A microcomputer is a computer designed for individual use. The term was introduced in the 1970s to differentiate desktop computer systems from larger minicomputers. It is often used synonymously with the term "desktop computer," but it may refer to a server or laptop as well.

In the 1960s and 1970s, computers were much larger than today, often taking up several cubic feet of space. Some mainframe computers could even fill a large room. Therefore, the first computers that could fit on a desktop were appropriately labeled "microcomputers" in comparison to these larger machines.

The first microcomputers became available in the 1970s and were used primarily by businesses. As they became cheaper, individuals were able to buy their own microcomputer systems. This led to the personal computer revolution of the 1980s, in which microcomputers became a mainstream consumer product.

As microcomputers grew in popularity, the name "microcomputer" faded and was replaced with other more specific terms. For example, computers purchased for business purposes were labeled as workstations, while computers bought for home use became known as personal computers, or PCs. Eventually, computer manufacturers developed portable computers, which were called laptops. While computers have evolved a lot over the past few decades, these same terms are still used today.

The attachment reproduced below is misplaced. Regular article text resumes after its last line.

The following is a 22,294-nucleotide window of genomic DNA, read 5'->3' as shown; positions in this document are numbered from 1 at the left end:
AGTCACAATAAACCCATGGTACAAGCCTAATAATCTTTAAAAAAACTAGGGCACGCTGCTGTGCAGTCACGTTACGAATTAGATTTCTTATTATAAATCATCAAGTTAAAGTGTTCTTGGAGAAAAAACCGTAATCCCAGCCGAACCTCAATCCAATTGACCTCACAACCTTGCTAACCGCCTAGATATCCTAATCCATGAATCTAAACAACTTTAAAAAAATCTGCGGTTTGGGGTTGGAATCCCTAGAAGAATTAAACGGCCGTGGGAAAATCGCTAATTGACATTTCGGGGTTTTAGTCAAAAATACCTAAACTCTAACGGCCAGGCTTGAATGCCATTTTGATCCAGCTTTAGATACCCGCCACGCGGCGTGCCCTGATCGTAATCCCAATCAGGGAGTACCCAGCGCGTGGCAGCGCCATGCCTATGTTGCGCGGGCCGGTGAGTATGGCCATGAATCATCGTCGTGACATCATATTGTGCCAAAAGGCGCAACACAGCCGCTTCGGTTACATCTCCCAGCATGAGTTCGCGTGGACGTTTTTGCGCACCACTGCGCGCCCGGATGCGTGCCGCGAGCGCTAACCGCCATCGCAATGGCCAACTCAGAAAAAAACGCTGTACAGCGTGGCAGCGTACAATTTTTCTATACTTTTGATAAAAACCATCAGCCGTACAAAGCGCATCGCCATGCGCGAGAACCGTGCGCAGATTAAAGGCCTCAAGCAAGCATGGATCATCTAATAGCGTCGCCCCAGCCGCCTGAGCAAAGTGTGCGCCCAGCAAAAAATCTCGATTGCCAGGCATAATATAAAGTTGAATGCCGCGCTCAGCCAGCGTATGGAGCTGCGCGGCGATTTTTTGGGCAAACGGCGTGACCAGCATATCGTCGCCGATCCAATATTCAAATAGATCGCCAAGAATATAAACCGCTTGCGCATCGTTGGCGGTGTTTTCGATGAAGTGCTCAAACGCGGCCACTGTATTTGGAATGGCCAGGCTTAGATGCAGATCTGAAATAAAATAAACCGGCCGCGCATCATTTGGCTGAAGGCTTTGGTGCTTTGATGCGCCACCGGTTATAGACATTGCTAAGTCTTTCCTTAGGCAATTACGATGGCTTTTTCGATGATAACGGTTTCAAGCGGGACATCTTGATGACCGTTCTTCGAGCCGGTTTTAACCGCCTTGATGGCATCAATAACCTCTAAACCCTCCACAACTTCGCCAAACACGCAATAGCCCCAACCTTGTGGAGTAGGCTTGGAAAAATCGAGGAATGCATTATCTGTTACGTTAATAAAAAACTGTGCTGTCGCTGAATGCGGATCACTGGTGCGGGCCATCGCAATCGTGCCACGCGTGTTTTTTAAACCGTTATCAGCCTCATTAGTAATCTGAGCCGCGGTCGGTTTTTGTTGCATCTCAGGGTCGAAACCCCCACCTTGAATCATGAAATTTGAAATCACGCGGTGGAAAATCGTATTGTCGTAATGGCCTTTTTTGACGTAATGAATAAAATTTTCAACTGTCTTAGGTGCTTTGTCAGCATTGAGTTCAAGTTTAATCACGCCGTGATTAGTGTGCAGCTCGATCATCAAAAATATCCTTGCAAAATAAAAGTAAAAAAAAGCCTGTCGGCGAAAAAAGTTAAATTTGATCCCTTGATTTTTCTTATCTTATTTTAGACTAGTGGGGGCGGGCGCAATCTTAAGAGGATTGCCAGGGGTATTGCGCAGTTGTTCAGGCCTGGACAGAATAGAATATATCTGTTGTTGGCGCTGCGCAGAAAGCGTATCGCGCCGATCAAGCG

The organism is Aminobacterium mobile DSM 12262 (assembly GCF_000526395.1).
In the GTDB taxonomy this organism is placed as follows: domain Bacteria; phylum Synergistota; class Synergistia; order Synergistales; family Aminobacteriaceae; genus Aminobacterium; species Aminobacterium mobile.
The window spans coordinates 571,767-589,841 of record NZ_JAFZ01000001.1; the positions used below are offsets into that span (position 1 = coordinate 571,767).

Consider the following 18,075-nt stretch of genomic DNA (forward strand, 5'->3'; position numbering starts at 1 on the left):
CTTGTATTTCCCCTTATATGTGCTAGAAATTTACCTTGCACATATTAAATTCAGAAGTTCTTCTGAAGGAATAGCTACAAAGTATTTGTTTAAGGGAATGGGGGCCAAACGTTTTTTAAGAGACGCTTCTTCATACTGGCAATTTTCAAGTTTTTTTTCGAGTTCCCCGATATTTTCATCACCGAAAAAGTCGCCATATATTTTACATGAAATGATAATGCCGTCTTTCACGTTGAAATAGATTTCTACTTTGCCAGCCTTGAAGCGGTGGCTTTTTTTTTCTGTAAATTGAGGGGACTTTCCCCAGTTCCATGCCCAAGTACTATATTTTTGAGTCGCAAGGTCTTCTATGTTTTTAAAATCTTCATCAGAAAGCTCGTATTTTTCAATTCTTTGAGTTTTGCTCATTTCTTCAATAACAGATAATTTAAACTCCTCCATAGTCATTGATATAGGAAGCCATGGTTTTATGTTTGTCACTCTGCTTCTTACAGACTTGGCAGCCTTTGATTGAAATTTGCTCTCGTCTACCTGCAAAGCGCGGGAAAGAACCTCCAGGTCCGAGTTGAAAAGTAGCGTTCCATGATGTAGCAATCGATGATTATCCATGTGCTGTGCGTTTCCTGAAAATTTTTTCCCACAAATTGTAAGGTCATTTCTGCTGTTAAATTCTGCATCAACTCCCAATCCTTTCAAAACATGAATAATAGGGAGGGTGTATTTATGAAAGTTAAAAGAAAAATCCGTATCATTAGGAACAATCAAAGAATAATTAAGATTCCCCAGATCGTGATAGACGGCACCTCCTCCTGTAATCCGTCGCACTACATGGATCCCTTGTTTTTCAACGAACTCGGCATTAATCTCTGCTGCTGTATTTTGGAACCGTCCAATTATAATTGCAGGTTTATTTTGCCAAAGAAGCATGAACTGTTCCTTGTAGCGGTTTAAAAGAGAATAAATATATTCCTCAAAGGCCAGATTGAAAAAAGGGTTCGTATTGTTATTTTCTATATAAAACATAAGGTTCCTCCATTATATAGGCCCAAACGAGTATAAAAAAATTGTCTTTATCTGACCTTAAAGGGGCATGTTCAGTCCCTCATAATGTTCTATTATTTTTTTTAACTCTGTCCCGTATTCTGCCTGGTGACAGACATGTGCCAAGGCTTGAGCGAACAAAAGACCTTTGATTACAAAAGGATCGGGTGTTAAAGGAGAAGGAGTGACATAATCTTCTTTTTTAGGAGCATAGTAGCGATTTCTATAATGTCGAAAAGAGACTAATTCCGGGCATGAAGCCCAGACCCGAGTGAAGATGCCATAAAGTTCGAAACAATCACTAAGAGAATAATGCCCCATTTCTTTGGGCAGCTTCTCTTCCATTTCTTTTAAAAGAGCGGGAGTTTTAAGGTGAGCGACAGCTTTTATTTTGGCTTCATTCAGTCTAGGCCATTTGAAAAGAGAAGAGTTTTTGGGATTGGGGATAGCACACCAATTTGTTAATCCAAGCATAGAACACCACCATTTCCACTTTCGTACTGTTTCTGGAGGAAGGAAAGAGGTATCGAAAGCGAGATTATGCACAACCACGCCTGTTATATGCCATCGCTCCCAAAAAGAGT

Updated April 11, 2013 by Per C.

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Which of the following is most likely to "brick" a hardware device?

A failed firmware update
A full storage device
A slow Internet connection
A faulty I/O port
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